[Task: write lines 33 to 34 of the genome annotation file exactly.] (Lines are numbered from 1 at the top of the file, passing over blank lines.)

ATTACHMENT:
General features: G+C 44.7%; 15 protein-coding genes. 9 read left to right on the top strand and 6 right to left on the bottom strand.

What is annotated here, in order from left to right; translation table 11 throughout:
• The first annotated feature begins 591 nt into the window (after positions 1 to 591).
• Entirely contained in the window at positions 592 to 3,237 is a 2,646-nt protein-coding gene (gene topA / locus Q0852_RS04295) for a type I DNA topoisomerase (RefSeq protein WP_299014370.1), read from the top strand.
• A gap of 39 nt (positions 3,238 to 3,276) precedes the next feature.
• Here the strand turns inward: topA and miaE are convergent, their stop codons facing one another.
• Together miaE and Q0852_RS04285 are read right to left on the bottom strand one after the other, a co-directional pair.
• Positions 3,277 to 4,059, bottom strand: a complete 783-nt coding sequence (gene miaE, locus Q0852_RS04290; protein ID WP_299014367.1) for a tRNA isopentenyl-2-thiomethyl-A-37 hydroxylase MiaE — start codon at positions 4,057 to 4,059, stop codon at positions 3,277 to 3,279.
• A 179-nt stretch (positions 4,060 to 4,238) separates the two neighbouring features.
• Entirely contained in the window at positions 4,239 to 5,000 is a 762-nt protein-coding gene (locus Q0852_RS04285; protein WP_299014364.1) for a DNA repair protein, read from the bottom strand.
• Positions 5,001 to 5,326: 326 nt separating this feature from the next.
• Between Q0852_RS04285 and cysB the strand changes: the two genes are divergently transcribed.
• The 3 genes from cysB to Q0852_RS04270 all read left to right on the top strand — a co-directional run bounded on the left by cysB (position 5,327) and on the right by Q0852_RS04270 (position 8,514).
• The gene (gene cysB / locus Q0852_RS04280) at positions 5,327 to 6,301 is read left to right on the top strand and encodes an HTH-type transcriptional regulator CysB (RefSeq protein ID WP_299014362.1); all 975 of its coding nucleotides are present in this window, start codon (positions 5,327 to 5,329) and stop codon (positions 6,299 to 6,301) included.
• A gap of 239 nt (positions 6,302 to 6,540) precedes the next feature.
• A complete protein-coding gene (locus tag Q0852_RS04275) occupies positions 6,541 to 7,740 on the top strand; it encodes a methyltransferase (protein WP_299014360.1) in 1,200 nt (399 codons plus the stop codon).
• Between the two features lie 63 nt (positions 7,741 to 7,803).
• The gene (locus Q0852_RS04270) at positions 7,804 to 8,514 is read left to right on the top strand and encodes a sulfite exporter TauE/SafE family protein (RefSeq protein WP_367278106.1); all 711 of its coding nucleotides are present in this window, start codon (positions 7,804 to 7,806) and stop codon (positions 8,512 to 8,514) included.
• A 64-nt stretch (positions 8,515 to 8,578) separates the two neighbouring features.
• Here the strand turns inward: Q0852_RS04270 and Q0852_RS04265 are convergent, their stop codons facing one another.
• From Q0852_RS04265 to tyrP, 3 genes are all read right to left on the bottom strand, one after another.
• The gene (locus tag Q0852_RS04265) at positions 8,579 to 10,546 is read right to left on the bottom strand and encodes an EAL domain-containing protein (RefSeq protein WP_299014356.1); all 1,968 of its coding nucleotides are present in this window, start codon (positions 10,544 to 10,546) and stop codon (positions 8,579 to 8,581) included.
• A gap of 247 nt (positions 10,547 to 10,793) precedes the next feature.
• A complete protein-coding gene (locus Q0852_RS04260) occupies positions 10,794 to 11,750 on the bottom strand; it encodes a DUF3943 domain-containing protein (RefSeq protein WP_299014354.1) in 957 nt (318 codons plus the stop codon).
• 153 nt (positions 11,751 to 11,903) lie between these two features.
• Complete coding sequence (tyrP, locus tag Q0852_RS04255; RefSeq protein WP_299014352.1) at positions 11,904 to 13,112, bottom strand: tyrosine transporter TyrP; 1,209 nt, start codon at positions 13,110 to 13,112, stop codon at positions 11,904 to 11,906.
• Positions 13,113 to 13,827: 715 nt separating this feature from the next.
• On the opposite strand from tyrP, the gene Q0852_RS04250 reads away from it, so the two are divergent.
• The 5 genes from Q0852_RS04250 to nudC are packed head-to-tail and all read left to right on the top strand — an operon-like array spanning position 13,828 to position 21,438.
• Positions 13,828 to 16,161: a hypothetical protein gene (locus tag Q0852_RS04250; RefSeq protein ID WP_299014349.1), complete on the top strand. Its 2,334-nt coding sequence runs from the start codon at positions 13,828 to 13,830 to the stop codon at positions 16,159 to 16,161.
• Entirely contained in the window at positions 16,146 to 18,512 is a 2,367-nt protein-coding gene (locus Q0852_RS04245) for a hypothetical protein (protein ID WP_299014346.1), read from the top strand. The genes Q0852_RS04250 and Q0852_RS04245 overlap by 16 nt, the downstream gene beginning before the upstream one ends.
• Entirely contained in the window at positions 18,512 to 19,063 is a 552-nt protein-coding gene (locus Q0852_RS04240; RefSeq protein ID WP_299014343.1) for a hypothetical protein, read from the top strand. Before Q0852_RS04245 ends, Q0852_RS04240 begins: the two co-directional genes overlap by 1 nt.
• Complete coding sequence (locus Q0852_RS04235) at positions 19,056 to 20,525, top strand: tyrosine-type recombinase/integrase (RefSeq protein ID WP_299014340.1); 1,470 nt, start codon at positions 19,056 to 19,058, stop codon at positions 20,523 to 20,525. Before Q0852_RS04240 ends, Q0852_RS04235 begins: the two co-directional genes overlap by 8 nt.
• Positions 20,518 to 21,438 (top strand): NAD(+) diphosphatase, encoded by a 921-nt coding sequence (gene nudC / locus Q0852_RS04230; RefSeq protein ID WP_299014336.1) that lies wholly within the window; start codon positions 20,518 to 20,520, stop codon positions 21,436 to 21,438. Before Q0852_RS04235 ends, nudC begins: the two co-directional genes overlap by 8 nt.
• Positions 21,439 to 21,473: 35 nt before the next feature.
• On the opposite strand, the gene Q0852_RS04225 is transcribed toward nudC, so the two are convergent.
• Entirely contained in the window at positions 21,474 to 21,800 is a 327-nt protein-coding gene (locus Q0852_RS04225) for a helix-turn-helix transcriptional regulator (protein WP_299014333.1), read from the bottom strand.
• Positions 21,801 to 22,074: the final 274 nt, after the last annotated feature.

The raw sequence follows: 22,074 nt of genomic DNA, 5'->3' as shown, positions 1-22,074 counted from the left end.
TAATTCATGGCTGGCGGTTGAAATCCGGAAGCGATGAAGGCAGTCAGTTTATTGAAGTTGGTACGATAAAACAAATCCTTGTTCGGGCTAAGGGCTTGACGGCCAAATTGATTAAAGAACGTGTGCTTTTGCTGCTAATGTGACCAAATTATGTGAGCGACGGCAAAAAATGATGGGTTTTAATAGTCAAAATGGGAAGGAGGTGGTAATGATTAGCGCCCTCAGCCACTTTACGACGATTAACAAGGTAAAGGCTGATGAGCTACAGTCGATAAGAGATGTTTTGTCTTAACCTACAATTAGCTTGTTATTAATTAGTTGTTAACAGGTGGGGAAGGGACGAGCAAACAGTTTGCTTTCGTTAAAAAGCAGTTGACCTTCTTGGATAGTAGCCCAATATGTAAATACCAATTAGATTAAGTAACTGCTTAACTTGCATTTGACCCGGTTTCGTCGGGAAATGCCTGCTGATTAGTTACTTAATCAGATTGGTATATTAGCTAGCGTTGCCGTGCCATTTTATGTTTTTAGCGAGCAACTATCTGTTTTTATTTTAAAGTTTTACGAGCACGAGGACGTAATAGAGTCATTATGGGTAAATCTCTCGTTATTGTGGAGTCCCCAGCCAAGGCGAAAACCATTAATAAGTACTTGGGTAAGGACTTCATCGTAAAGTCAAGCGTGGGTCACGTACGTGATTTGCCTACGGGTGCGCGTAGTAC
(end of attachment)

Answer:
• Complete coding sequence (locus Q0852_RS04235) at positions 19,056 to 20,525, top strand: tyrosine-type recombinase/integrase (RefSeq protein ID WP_299014340.1); 1,470 nt, start codon at positions 19,056 to 19,058, stop codon at positions 20,523 to 20,525. Before Q0852_RS04240 ends, Q0852_RS04235 begins: the two co-directional genes overlap by 8 nt.
• Positions 20,518 to 21,438 (top strand): NAD(+) diphosphatase, encoded by a 921-nt coding sequence (gene nudC / locus Q0852_RS04230; RefSeq protein ID WP_299014336.1) that lies wholly within the window; start codon positions 20,518 to 20,520, stop codon positions 21,436 to 21,438. Before Q0852_RS04235 ends, nudC begins: the two co-directional genes overlap by 8 nt.